I was grabbing a current snapshot of the current ITC standings (as of Jan. 29, 2017) for another project, but while I was looking at the data I started wondering how correlated tournament attendance is with ITC score.
So I decided to find out.
Now, clearly there’s some relationship that’s inherent. Your ITC score is calculated as follows, from the Frontline Gaming website:A player’s ITC Championship Rankings Score is comprised of their top 5 scores from the following categories:
- A player’s ITC Championship Rankings Score is comprised of their top 5 scores from the following categories:
- Up to 3 Rogue Trader Tournaments
- Up to 4 Grand Tournaments
- Up to 5 Major Tournaments
That means with less than five tournaments, there’s an effective cap on your score.
Also, as a disclaimer, there’s some flaws in the data. I know this because I looked up myself and I showed up as two different entries. Undoubtedly, I am not the only person this is true for, and I haven’t bothered to figure out why that is, or clean and merge these split players. But I also don’t think this will massively bias the results.
With those caveats aside, lets consider the data.
Events Attended: The vast majority of people entered in the ITC system only went to one event. Again, this is overstated a little (my two events show up as two one-event players) but the median number of events is one, and the mean is 1.90. The maximum? 24. Good on Joshua Death for that.
Correlation Between Score and Events:
First, lets look at the picture:
There’s a clear relationship for those first five events, obviously – each one of them can only possibly improve your ITC score. After that, the spread widens a fair amount – it looks like there’s a little bit of a relationship, but you can get some seriously high scores with less than 10 events.
Quantifying this relationship, I fit a quadratic curve to the data (basically, predicting Points based on Events and Events^2):
Numerically, there’s a very strong relationship right up to about 10 games, wherein there seems to be some diminishing returns in going to more games, or at least no marginal benefit of doing so.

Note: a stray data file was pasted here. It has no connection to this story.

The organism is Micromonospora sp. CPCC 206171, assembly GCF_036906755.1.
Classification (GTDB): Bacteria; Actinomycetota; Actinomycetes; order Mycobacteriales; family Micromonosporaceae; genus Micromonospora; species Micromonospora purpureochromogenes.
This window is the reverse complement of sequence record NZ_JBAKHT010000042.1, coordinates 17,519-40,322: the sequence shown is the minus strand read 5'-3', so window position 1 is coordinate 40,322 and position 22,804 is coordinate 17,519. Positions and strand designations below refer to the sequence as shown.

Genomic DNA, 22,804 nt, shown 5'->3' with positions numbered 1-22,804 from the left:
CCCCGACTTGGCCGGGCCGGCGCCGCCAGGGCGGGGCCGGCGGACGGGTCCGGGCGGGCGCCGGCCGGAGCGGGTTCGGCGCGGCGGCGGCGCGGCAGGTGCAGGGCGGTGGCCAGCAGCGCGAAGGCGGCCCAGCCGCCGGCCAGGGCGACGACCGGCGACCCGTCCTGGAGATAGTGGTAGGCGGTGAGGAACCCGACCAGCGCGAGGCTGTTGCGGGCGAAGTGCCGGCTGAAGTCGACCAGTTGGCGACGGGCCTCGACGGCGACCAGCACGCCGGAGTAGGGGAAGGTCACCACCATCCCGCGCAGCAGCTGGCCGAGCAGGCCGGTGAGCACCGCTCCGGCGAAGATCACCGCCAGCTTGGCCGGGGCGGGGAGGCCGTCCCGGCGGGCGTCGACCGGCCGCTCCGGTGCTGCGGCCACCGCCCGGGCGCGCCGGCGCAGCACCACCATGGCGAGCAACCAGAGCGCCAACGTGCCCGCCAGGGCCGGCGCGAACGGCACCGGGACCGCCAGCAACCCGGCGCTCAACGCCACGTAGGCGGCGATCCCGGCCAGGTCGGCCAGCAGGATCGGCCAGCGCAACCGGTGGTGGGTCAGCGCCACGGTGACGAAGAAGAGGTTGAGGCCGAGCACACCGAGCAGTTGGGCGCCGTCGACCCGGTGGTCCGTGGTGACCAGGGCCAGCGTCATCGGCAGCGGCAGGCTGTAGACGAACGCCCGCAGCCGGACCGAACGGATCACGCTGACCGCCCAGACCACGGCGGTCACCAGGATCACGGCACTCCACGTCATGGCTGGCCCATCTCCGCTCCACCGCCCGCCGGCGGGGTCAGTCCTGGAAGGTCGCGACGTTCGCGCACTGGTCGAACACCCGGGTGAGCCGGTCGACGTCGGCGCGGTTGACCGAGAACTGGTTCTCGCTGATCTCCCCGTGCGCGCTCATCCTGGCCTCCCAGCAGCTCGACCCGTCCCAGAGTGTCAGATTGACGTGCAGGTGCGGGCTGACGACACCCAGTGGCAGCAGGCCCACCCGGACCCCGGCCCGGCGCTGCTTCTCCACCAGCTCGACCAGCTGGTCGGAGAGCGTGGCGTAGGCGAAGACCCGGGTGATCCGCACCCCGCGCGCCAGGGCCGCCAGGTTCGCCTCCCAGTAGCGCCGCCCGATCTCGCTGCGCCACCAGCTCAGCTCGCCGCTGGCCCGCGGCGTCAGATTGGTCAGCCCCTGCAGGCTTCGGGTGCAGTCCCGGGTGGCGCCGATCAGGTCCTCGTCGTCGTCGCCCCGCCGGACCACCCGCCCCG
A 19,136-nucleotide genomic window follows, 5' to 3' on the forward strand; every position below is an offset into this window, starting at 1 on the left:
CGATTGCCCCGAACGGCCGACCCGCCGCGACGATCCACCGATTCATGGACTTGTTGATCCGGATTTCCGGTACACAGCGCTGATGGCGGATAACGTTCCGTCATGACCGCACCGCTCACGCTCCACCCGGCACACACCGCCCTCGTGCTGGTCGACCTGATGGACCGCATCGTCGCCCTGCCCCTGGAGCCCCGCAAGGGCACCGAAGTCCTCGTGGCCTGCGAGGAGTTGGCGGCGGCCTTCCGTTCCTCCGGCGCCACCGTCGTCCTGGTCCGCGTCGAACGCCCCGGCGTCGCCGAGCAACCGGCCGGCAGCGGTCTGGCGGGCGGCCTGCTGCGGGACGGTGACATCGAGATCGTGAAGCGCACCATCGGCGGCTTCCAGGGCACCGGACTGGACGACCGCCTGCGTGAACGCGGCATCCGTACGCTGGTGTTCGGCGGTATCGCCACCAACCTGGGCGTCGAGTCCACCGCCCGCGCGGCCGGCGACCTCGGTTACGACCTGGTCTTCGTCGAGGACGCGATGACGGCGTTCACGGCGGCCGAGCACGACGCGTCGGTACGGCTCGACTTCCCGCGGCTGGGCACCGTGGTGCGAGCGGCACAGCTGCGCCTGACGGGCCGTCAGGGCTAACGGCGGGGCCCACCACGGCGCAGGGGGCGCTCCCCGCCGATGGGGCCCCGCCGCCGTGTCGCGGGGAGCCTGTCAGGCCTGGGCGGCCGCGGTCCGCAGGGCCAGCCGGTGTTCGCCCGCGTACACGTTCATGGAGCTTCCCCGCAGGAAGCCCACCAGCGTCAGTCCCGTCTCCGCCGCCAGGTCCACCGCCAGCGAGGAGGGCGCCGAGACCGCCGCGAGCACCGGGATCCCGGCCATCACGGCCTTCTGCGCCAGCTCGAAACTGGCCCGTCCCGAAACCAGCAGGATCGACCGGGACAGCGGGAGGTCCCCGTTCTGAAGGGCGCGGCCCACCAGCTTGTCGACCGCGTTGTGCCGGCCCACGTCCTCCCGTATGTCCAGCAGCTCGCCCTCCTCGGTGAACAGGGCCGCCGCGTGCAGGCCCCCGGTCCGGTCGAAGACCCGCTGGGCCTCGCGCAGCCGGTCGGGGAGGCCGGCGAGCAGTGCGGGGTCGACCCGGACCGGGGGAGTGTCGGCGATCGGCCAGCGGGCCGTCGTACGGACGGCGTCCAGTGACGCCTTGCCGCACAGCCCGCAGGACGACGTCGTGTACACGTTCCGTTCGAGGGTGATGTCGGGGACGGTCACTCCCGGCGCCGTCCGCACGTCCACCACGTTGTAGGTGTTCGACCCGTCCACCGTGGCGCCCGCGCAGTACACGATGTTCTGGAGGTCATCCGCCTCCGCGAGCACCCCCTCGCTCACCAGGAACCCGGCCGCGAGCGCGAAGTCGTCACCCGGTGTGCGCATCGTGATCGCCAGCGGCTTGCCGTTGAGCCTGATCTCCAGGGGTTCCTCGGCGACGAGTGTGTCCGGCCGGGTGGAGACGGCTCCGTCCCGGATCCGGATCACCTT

Out of curiosity, I also looked at this for a trimmed data set, where everyone with less than five events were removed. This group can be thought of as the people in the ITC tournament who could actively have been considered to be “going for it”, as anyone taking the ITC seriously basically has to go to five events of some sort, and this cuts out people like me, who went to a couple ITC events essentially by accident to meet people and play some games. This does cut the dataset from more than 5000 entries to less than 500.
There’s still a very significant relationship in the data. Again, pictures:
The confidence interval gets way wider, but again – you can see there’s a pretty steady gain until about 12 to 15 events, at which point it fades away.
What can we take away from this? Well, I think there’s a couple things:
- There is a luck element to tournament games – a bad matchup, getting seized on at a bad time, or just a game that didn’t break the right way for you. Going from five games to six or seven can help smooth out some of that luck.
- Practice does indeed help.
- While practice does help, as do more “swings”, there comes a point where just playing more games doesn’t necessarily manifest as higher scores. This makes sense – I don’t think anyone would argue that the higher echelons of tournament play is entirely a random selection of players, so there’s no reason to believe that just more games means a higher score.
There’s also a confounding result here – serious tournament players (people who presumably might win tournaments) presumably also go to more events. Getting rid of the casual sub-5 event players might even this out somewhat.
So if you’re looking to maximize your ITC score for next season? Maybe add in another tournament or two to your travel plans, but don’t go overboard and try to flood the series with results – there’s definitely a cap where more games aren’t going to effectively boost your score.
This does however suggest that in my next round of predictive modeling for tournaments I should be including the number of events someone has intended…stay tuned.
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